Italian Diary: Inside The CoronaZone Lockdown


Image by Peter H from Pixabay

Italy is now on complete lockdown. Cases have soared to almost 18,000 people, with nearly 1300 dead. The spread of Covid-19 has not slowed down yet.

We are not allowed to go out and about except to buy groceries, go to the pharmacy, or for medical emergencies. Roadblocks randomly located check why people are in vehicles. (Delivery of food and medicine is legitimate reason.) Even for these limited purposes we must fill out a form available online that we fill out with personal information, including origin and destination. Police can verify the information and if someone is found to have lied, they can be arrested and quarantined.  

Part of the government’s decree is to change people’s behavior for several weeks – long enough to slow or stop community transmission. This means:

  • Restaurants and bars are closed.
  • All sporting events and public assemblies of any sort are cancelled.
  • Museums, theaters, cinemas, or places of group entertainment are closed.
  • People are being told to stay home – essentially self-quarantine – especially elderly people.
  • One person from each household may go out to buy groceries and get medicines.

These behaviors must stop:

  • Parties and other group gatherings
  • Touching other people
  • Shaking hands
  • Hugging
  • Kissing

Everyone is being told to be mindful of the one meter separation rule.  And to wash hands frequently.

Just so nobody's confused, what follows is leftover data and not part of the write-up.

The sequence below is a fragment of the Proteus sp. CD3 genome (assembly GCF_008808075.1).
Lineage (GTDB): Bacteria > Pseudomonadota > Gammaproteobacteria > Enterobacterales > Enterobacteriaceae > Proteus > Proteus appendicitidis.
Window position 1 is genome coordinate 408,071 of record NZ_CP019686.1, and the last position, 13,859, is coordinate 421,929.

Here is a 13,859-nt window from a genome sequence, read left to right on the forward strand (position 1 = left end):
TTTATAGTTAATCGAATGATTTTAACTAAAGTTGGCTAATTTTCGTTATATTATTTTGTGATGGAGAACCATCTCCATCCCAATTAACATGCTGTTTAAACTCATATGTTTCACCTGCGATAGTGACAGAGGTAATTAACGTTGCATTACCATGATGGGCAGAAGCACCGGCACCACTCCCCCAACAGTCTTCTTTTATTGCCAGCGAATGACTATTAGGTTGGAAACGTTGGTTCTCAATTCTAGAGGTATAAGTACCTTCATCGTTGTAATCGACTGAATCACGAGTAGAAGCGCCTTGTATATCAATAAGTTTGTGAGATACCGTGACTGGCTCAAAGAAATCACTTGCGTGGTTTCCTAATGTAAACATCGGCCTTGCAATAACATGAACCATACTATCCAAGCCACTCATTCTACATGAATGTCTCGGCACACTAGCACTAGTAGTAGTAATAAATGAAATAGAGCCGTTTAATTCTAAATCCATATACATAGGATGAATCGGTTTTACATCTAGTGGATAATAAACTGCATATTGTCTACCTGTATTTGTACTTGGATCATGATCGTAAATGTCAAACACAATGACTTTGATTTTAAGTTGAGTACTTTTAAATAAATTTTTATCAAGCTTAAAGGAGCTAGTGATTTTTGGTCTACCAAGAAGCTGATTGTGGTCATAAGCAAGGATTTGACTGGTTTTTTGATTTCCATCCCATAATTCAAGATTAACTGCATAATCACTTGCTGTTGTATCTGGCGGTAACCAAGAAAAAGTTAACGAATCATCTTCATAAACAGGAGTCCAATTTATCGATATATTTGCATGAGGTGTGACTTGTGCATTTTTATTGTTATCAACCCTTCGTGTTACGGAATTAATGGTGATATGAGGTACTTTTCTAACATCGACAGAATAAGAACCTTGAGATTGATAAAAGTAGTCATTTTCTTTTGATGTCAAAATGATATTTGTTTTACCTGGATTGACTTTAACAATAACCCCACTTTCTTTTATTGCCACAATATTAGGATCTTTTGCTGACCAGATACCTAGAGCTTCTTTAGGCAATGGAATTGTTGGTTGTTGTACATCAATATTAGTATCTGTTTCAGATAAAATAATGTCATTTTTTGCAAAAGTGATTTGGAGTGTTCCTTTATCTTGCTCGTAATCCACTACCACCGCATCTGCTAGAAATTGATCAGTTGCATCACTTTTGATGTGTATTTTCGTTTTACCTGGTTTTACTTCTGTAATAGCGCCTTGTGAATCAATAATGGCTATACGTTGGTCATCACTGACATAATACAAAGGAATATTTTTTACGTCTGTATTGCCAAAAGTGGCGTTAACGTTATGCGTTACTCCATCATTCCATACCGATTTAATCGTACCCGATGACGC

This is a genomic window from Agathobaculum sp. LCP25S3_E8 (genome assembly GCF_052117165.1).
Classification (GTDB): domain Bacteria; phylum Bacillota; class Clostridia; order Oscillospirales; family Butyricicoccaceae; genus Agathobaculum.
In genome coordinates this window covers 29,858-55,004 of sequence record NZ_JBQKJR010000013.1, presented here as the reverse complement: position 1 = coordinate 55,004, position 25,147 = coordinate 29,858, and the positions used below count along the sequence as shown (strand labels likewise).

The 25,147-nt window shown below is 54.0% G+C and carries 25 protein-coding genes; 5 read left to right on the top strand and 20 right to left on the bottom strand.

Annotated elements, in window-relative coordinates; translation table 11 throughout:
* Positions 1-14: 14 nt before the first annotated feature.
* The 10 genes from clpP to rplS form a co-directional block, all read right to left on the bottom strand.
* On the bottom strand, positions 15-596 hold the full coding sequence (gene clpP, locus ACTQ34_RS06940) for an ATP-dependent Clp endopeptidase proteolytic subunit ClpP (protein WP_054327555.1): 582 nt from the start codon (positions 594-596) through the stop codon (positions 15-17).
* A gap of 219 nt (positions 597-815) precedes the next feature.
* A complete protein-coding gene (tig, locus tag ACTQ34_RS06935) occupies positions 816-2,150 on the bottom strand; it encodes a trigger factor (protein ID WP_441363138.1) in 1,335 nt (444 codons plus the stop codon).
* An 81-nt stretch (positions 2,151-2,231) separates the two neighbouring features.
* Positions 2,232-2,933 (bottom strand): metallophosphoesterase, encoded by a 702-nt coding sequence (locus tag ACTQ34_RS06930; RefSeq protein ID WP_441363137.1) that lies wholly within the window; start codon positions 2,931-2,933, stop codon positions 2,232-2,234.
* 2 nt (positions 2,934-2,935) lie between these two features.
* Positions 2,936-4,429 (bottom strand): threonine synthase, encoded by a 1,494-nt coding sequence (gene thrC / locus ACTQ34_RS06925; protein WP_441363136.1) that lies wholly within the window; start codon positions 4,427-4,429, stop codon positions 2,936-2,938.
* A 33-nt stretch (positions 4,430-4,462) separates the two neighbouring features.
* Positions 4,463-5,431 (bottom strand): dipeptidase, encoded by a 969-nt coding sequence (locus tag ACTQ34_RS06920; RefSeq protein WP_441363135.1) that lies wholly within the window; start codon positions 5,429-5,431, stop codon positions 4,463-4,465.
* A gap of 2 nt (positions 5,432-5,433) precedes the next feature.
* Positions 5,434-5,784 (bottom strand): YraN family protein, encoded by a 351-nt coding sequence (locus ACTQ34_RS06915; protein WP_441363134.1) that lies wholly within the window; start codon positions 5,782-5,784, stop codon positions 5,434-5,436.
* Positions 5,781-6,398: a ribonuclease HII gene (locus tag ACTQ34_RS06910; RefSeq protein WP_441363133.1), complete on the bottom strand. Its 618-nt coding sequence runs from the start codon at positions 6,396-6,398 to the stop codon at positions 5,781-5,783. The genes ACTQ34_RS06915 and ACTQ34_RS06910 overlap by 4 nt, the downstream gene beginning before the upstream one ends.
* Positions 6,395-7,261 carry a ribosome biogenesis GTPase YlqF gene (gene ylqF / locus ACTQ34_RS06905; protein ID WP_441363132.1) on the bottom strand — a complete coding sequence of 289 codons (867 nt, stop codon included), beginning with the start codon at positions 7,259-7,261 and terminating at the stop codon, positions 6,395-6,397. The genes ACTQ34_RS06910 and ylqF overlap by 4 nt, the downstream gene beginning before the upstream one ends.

Food markets and pharmacies rigorously enforce a maximum number of people inside and waiting lines with spacing outside.

Mark Hinshaw
Mark Hinshaw
Mark Hinshaw is a retired architect and city planner who lived in Seattle for more than 40 years. For 12 years he had a regular column on architecture for The Seattle Times and later was a frequent contributor to Crosscut. He now lives in a small hill town in Italy.


  1. Thank you for all your recent reports, perhaps especially the one on future city plans for Venice
    I’ve lived in Seattle for over fifty years, but lived in Venice for a year in the early 80’s and have been back many times since. Not just Venice, but lots of elsewheres. I gather that you live somewhere in Le Marche – one of my favorite towns there is Ascoli Piceno.
    Restate a casa, state bene – tutti. Thank you again for writing, revelle Dunlop


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